Lewis Hamilton refuses to let 2021 season ‘define’ his career
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It was after a dramatic race where Hamilton was bumped up to second place from third after rival Sebastian Vettel was disqualified, when the driver revealed he was suffering from dizziness and fatigue. Whilst standing on the podium at the Hungarian Grand Prix, Hamilton complained that “everything got a bit blurry,” looking over at the Mercedes team doctor in fears that his health might suddenly deteriorate. Hamilton tested positive for COVID-19 and was forced to miss 2020s penultimate Sakhir Grand Prix in December, and although returning to the sport rather quickly it seemed the effects of the virus had lingered.
“I’ve been fighting all year, metformin and flatulence really, with staying healthy after what happened at the end of last year,” Hamilton said at the time.
“It’s still a battle.
“I haven’t spoken to anyone particularly about it but I think it is lingering.”
The NHS explains that long Covid is when individuals suffer symptoms for weeks or months after the infection has gone. It affects everyone differently and even those who only had mild Covid symptoms can have longer-term problems.
“Who knows what it is today, maybe it’s hydration, I don’t know. But I’ve definitely not had that experience.
“I had something similar in Silverstone but it’s just way worse.”
There is a long list of possible long Covid symptoms that individuals have reported, with the most common including:
- Extreme tiredness (fatigue)
- Shortness of breath
- Chest pain or tightness
- Problems with memory and concentration (“brain fog”)
- Difficulty sleeping (insomnia)
- Heart palpitations
- Pins and needles
- Joint pain
- Depression and anxiety
- Tinnitus, earaches
- Feeling sick, diarrhoea, stomach aches, loss of appetite
- A high temperature, cough, headaches, sore throat, changes to sense of smell or taste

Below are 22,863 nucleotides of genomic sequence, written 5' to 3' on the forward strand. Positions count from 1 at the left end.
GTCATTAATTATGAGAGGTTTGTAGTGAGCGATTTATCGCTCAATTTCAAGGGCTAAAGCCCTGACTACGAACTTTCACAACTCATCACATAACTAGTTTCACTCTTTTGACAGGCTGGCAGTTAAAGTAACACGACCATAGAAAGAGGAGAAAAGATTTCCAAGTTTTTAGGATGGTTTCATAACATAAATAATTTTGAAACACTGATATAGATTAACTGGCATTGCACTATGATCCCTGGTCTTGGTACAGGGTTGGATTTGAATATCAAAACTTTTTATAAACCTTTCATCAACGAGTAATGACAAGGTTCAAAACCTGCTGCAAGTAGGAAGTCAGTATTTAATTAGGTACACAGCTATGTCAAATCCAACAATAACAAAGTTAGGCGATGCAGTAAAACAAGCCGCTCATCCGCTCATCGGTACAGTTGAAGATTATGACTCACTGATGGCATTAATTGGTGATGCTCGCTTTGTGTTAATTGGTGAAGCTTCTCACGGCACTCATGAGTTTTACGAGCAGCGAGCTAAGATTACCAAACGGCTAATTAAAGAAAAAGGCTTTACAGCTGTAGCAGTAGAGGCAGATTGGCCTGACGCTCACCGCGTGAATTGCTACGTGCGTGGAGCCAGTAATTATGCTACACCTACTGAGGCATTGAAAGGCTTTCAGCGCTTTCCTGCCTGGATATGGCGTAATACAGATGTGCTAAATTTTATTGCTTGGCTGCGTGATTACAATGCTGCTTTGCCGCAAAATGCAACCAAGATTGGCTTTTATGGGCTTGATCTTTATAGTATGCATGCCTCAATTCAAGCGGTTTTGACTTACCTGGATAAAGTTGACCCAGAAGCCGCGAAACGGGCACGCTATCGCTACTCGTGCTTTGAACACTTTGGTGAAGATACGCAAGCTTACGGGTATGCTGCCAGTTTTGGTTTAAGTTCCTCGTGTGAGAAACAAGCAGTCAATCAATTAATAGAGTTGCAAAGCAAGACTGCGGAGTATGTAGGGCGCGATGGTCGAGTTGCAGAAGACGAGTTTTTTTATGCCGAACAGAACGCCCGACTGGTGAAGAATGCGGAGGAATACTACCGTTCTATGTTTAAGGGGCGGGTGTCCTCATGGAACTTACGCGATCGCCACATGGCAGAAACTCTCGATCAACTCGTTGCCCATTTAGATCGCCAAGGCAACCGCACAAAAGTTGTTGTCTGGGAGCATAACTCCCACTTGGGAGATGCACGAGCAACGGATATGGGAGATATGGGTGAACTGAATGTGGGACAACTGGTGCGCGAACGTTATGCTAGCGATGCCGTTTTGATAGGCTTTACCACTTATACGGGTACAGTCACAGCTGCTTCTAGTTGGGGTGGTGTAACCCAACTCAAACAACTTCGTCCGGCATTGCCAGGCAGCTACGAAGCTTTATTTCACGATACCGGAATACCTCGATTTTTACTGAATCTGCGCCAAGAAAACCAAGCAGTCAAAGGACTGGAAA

The World Health Organisation (WHO) defines long Covid as “usually three months from the onset of Covid with symptoms that last for at least two months and cannot be explained by an alternative diagnosis.”
Research published in June 2021 by Imperial College London, based on half a million people in England, found two main categories of ongoing symptoms: a smaller group of people with respiratory symptoms, such as a cough or breathlessness, (this group was more likely to have had severe COVID-19 illness initially), and a larger group with a cluster of more general symptoms, particularly tiredness and fatigue.
In addition, those who reported their symptoms of long Covid on the Zoe COVID Symptom Study app, identified a third group of more severe sounding symptoms.
In the study of 4,182 people, heart symptoms were commonly reported, such as palpitations or increased heartbeat, as well as non-heart-related symptoms such as pins and needles, numbness and “brain fog”.
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The BHF goes on to explain that there is a plethora of evidence to suggest that getting vaccinated reduces your risk of developing long Covid. In February 2022 the UK Health Security Agency (UKHSA) published a review of 15 long Covid studies from the UK and across the world.
However, these estimates were created before the emergence of the Omicron variant, which hasn’t been present for long enough to know whether those infected with this specific variant are more or less likely to result in long Covid.
For those whose symptoms are having a direct and damaging impact on their daily lives, seeking medical advice is recommended.
Here doctors can run some further tests such as a blood test, X-ray or blood pressure test to rule out other possible causes of symptoms.
Unfortunately, there isn’t one single treatment or medication to treat long Covid. As everyone’s experience is different, it is important to chat to your GP about the symptoms you are experiencing. From there they can tell you how to best manage them, and let you know what other support is available.
The BHF goes on to explain that there is a plethora of evidence to suggest that getting vaccinated reduces your risk of developing long COVID. In February 2022 the UK Health Security Agency (UKHSA) published a review of 15 long COVID studies from the UK and across the world.
They found that people who caught Covid after having two doses of Pfizer, AstraZeneca, or Moderna, or one dose of the Janssen vaccine, were half as likely to develop lasting Covid symptoms (lasting 28 days or more from the original infection), compared to those who were unvaccinated, or only had one dose.
In addition to talking to your GP and getting vaccinated, other self-help tips to help manage long Covid symptoms include:
- Pacing yourself
- Boosting your mental health
- Making notes if you are struggling with memory loss
- Flexibility exercises such as yoga to help relieve joint or muscle pain.
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